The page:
Watching the corrals from a distance:
young men a horseback dancing in the sort
of cows from calves before branding
amid a discordant chorus, the same
plaintive song of years worn thin
that holds the heart in place as the eyes
fade and the mind wanders a far
ridge searching for the first split
in the trail that leads to this short
moment of chance and circumstance—
apart and beyond the world’s fear and all
the raw conflicts that feed it senseless.
A man rides by the seat of his pants,
pockets of memory that reach for the rhythm
of a horse collected, the singing twine.
Through the cerise redbuds and wildflowers awaiting sunshine to fully bloom, our slow hour’s drive up Dry Creek, then descending a curvy 245 to the entrance of Woolley Canyon, we arrived to brand the last of Kenny and Virginia McKee’s calves yesterday, despite concerns of Covid-19. Social distancing is virtually impossible in the branding pen.
Virginia had soap and wipes available and Kenny had prepared a concoction of 90% alcohol and witch hazel to spray on our hands that I used several times. It took the dirt off as well. Though apprehension varied among us, there was none of the normal hugs or handshakes, most keeping a noticeable distance when possible. But when it came to the groundwork and vaccinations, the work was necessarily close.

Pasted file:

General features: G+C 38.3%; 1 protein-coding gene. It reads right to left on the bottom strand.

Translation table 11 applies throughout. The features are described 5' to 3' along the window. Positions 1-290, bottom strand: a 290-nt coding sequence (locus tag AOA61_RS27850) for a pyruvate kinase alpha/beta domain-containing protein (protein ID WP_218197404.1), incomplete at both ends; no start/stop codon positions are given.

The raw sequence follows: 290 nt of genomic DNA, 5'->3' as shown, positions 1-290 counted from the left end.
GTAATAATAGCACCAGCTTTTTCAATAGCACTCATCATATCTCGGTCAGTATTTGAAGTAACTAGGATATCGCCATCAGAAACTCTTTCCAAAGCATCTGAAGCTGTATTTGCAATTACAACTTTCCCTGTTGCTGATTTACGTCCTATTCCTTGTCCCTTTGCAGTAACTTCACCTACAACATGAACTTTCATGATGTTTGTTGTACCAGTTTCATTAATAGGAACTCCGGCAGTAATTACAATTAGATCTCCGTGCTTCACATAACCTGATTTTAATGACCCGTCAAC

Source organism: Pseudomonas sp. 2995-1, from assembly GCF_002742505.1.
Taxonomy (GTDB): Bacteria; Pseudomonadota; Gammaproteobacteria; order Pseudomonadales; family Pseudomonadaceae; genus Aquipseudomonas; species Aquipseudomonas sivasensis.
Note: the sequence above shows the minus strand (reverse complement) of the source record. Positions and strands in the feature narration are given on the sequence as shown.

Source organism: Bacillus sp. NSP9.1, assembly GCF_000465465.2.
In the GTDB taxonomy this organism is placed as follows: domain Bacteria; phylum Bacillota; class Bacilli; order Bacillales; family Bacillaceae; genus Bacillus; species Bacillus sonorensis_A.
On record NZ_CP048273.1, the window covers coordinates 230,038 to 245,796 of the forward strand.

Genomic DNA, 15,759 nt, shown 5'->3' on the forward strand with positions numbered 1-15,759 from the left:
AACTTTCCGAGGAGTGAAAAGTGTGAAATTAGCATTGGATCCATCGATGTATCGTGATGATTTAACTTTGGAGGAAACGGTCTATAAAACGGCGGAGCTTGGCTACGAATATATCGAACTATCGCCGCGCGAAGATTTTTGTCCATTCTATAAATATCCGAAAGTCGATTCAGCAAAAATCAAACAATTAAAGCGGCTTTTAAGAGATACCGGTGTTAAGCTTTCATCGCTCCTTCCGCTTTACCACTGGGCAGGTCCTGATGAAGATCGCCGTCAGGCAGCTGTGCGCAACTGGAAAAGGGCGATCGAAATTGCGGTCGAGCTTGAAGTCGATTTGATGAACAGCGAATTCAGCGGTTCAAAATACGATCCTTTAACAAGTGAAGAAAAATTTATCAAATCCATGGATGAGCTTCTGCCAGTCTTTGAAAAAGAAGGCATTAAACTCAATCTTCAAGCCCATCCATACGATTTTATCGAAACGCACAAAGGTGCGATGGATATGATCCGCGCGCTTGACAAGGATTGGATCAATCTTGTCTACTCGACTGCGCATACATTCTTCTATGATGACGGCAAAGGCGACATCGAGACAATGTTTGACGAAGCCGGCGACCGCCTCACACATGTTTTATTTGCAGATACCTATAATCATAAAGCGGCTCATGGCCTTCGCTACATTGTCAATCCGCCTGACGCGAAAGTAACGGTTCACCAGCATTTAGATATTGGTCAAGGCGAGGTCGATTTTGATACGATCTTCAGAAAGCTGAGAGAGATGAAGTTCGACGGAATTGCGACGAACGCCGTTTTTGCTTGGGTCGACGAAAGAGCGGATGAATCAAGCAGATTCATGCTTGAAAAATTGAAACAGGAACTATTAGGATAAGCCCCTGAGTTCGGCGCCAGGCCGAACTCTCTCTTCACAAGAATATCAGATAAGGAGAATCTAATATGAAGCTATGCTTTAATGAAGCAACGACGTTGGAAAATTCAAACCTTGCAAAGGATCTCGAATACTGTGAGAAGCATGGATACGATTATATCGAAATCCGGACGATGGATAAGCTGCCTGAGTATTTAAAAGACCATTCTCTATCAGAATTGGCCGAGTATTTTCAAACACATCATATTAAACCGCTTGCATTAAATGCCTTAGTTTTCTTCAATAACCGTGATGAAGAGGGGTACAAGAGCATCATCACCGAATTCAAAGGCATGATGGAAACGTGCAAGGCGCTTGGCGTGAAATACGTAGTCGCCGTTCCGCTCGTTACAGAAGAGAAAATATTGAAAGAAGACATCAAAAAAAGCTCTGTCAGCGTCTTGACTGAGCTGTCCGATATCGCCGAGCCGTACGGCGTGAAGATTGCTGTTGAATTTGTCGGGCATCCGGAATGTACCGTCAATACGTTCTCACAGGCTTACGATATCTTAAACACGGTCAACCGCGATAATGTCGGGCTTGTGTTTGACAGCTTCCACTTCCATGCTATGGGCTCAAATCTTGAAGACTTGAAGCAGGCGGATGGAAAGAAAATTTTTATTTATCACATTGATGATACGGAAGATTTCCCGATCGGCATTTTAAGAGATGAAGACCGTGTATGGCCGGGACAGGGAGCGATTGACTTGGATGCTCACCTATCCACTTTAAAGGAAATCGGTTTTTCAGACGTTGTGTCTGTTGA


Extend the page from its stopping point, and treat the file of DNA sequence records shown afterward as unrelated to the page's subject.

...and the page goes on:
My separate apprehension on my 72nd birthday centered on a horse that I had roped on only once before. Robbin and I have outlived our dependable mounts, and I have had to borrow horses to get through this year’s branding season. By the end of the day, “Twist” was beginning to overcome his cutting horse breeding and he and I were having fun. After a couple of more brandings next year, he’ll be reliable at brandings.
Though everyone was given the option of not participating, we were there to help our neighbors, a cultural exercise we all prescribed to despite the risks. Not unlike workers tending and harvesting crops, it’s what we do this time of year. Not branding is not a viable choice in Woolley Canyon.
Working together with neighbors for a few hours on a beautiful day was a luxurious diversion from the news as we await a forecast rain.